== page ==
The first measurement (baseline SOS) was performed within the first 5 days after birth, reflecting the intrauterine bone status (baseline). Thereafter, SOS was measured weekly until the infant was discharged from the neonatal unit (either home or to another unit).
Measurements were made by 1 of the 3 observers (A.C., L.P., or A.F.F.). The intra- and interobserver coefficients of variation were 1.1% and 1.2%, respectively. The instrument accuracy was 0.25% to 0.50%, according to the manufacturer's data.
SOS measurements were compared with SOS reference values obtained in term and preterm infants in Portugal (31). Low bone strength (SOS <10th centile of the reference values) was the main outcome of the PN intervention.
The sample size was calculated at 85 infants based on power of 80% to detect changes in SOS of 30 m/s (circa 1% variation of the Portuguese reference values for those gestational ages (31)) or more over time (within subjects), based on a minimum of 3 measurements.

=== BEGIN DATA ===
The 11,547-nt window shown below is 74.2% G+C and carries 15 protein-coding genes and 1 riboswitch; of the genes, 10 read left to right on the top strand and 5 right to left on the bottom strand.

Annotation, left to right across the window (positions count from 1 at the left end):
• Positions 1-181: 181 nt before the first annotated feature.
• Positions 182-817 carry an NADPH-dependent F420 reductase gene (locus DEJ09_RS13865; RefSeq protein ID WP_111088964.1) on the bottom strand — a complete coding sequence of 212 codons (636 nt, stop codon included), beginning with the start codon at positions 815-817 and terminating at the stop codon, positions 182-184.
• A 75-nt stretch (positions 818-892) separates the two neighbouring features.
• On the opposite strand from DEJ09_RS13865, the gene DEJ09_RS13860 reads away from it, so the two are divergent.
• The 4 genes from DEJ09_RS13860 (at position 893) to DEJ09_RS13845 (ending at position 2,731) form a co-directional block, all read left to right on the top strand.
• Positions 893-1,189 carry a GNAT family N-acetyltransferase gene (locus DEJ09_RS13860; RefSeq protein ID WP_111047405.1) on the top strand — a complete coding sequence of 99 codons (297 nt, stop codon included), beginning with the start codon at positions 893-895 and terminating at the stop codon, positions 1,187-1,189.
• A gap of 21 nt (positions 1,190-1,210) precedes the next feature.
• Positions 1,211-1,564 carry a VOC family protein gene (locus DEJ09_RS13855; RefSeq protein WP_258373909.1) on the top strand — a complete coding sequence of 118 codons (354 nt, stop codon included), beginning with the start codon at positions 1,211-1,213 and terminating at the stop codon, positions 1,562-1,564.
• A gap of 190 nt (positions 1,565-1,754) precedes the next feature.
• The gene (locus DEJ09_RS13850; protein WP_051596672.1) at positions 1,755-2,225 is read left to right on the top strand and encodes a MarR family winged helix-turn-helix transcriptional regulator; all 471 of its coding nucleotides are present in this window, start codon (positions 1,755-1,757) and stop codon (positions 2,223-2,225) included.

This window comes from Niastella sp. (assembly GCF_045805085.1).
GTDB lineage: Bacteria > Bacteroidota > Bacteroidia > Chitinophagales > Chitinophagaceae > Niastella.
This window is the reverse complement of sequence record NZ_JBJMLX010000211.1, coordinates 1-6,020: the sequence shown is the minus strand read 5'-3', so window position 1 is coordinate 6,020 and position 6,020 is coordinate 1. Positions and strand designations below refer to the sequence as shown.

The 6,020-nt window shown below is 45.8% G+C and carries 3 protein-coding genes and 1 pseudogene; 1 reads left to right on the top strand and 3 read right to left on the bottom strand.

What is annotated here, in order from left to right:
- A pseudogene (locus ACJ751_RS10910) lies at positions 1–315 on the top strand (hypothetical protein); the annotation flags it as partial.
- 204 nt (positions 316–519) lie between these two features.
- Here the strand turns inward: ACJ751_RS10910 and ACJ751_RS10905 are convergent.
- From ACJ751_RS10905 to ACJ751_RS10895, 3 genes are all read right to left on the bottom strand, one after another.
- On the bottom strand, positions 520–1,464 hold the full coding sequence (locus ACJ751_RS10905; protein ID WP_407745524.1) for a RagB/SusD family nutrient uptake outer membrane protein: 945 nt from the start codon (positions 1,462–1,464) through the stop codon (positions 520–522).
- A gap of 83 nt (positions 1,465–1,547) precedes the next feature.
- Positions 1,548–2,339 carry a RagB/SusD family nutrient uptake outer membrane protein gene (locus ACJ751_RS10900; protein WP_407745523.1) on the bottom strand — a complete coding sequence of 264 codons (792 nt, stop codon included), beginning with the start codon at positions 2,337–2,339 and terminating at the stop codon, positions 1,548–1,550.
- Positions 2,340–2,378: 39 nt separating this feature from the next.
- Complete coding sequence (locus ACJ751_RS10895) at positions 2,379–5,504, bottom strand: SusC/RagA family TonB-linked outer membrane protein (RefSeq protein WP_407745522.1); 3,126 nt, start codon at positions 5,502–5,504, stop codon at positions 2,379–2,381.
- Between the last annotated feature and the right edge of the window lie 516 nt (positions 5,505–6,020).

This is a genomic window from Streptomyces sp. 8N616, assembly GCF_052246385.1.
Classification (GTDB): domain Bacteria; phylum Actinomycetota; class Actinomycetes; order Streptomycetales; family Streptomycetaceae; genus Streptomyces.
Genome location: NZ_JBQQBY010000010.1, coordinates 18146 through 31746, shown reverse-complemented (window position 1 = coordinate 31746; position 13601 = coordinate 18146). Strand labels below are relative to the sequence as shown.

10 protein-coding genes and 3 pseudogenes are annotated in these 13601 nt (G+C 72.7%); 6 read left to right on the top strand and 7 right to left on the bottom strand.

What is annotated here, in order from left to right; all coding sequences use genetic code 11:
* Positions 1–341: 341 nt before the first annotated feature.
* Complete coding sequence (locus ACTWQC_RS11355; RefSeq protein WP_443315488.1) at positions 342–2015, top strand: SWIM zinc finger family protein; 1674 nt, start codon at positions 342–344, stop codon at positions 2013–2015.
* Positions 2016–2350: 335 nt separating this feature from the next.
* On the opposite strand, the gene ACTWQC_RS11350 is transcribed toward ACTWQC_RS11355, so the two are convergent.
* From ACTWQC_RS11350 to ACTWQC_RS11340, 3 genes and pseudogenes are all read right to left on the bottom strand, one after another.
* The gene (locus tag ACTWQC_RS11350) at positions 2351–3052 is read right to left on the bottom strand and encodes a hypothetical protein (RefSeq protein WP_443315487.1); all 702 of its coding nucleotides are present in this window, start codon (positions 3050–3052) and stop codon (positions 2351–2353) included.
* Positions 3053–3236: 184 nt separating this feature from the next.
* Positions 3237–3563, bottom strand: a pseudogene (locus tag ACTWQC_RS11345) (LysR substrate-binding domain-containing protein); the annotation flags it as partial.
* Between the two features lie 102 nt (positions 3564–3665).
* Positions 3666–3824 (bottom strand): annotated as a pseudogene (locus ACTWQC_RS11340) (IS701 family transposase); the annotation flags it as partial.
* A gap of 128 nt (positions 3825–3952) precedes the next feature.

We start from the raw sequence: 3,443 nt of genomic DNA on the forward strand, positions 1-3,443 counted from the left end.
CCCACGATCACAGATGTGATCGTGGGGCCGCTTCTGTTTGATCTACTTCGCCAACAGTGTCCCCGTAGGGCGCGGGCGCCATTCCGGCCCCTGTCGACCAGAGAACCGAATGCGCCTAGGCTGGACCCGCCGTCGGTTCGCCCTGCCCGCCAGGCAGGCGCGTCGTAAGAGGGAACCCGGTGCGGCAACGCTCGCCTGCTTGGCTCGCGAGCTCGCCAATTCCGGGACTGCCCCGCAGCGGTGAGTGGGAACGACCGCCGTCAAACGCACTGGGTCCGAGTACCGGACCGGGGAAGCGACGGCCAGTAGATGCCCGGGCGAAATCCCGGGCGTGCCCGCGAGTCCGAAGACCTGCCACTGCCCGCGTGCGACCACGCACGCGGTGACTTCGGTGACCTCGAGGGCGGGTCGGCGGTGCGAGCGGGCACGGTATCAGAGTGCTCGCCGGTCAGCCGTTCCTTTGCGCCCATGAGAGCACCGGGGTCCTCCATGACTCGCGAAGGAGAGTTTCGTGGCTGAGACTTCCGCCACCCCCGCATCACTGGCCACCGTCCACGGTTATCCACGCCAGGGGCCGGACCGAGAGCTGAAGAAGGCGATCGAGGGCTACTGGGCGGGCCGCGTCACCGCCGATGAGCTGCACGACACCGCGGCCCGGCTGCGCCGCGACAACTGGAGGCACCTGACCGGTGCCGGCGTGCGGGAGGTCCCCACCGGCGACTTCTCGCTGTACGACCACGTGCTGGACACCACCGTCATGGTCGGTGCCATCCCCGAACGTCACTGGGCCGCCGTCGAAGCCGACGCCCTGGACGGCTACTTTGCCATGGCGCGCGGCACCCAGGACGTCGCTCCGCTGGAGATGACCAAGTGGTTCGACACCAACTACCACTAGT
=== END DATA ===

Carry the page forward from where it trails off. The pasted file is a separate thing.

Normality of continuous numerical variables (SOS) was tested graphically and using 1-sample Kolmogorov-Smirnov test. As appropriate, data are expressed as mean and standard deviation or medians and quartiles, and compared using Student t test, 1-way analysis of variance, Mann-Whitney U test, or Kruskal-Wallis test. Spearman rank correlation was used to compare associations between variables, and analysis of covariance was performed to establish the level of associations between multiple measured variables. Proportions were compared between variables using either χ2 test or Fisher exact test, as appropriate. Proportions within 1 variable were compared using binomial test. Binary logistic regression analysis was used to identify determinants of the outcome (bone strength) in an explanatory model that included demographic (sex), clinical (GA and birth weight), and nutritional variables (duration of PN, intakes of energy, protein, Ca, P, Mg, and vitamin D). Survival experience (proportion of low bone strength) was compared using Wilcoxon (Gehan) statistic. P values <0.05 were considered significant. Statistical analysis was performed with XL STAT version 7.0 (Addinsoft, France), SPSS 11.0 (SPSS Inc, Chicago, IL), Statcalc (EpiInfo V6, Centers for Disease Control, Atlanta, GA), and Microsoft Excel 2000 (Microsoft Corp, Redmond, WA).